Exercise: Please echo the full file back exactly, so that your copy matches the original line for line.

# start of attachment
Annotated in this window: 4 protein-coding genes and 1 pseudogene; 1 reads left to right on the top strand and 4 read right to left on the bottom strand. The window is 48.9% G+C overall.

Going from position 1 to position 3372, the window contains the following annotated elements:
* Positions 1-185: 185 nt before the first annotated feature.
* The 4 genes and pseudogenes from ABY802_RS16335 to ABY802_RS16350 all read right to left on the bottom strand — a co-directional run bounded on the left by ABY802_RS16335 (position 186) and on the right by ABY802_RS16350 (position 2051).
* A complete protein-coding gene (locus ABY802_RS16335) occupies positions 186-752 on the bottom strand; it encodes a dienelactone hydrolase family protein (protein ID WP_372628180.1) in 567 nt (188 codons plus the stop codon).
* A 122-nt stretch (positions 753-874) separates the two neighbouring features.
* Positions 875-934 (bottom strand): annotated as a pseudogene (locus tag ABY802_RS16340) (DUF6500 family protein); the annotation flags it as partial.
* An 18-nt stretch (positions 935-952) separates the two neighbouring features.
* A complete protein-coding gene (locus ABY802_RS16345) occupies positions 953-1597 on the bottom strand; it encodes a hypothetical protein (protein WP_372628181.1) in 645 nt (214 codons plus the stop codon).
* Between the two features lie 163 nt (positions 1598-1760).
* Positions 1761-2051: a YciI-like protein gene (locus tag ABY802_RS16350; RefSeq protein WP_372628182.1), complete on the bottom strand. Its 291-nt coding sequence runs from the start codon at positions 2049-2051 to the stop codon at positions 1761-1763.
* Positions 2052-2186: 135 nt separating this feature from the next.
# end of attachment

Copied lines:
Annotated in this window: 4 protein-coding genes and 1 pseudogene; 1 reads left to right on the top strand and 4 read right to left on the bottom strand. The window is 48.9% G+C overall.

Going from position 1 to position 3372, the window contains the following annotated elements:
* Positions 1-185: 185 nt before the first annotated feature.
* The 4 genes and pseudogenes from ABY802_RS16335 to ABY802_RS16350 all read right to left on the bottom strand — a co-directional run bounded on the left by ABY802_RS16335 (position 186) and on the right by ABY802_RS16350 (position 2051).
* A complete protein-coding gene (locus ABY802_RS16335) occupies positions 186-752 on the bottom strand; it encodes a dienelactone hydrolase family protein (protein ID WP_372628180.1) in 567 nt (188 codons plus the stop codon).
* A 122-nt stretch (positions 753-874) separates the two neighbouring features.
* Positions 875-934 (bottom strand): annotated as a pseudogene (locus tag ABY802_RS16340) (DUF6500 family protein); the annotation flags it as partial.
* An 18-nt stretch (positions 935-952) separates the two neighbouring features.
* A complete protein-coding gene (locus ABY802_RS16345) occupies positions 953-1597 on the bottom strand; it encodes a hypothetical protein (protein WP_372628181.1) in 645 nt (214 codons plus the stop codon).
* Between the two features lie 163 nt (positions 1598-1760).
* Positions 1761-2051: a YciI-like protein gene (locus tag ABY802_RS16350; RefSeq protein WP_372628182.1), complete on the bottom strand. Its 291-nt coding sequence runs from the start codon at positions 2049-2051 to the stop codon at positions 1761-1763.
* Positions 2052-2186: 135 nt separating this feature from the next.